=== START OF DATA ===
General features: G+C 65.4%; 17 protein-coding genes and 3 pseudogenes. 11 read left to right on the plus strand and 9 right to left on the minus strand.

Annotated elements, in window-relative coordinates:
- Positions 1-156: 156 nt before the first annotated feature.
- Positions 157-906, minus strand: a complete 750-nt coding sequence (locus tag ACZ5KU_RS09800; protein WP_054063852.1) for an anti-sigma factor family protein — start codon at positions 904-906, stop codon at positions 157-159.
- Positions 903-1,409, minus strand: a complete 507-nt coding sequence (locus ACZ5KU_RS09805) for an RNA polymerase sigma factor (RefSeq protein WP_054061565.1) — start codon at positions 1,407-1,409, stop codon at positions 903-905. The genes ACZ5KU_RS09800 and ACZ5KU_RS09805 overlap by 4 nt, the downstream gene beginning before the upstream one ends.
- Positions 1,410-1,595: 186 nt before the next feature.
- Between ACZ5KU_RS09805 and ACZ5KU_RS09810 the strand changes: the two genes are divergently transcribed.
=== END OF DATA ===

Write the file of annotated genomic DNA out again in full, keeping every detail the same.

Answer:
General features: G+C 65.4%; 17 protein-coding genes and 3 pseudogenes. 11 read left to right on the plus strand and 9 right to left on the minus strand.

Annotated elements, in window-relative coordinates:
- Positions 1-156: 156 nt before the first annotated feature.
- Positions 157-906, minus strand: a complete 750-nt coding sequence (locus tag ACZ5KU_RS09800; protein WP_054063852.1) for an anti-sigma factor family protein — start codon at positions 904-906, stop codon at positions 157-159.
- Positions 903-1,409, minus strand: a complete 507-nt coding sequence (locus ACZ5KU_RS09805) for an RNA polymerase sigma factor (RefSeq protein WP_054061565.1) — start codon at positions 1,407-1,409, stop codon at positions 903-905. The genes ACZ5KU_RS09800 and ACZ5KU_RS09805 overlap by 4 nt, the downstream gene beginning before the upstream one ends.
- Positions 1,410-1,595: 186 nt before the next feature.
- Between ACZ5KU_RS09805 and ACZ5KU_RS09810 the strand changes: the two genes are divergently transcribed.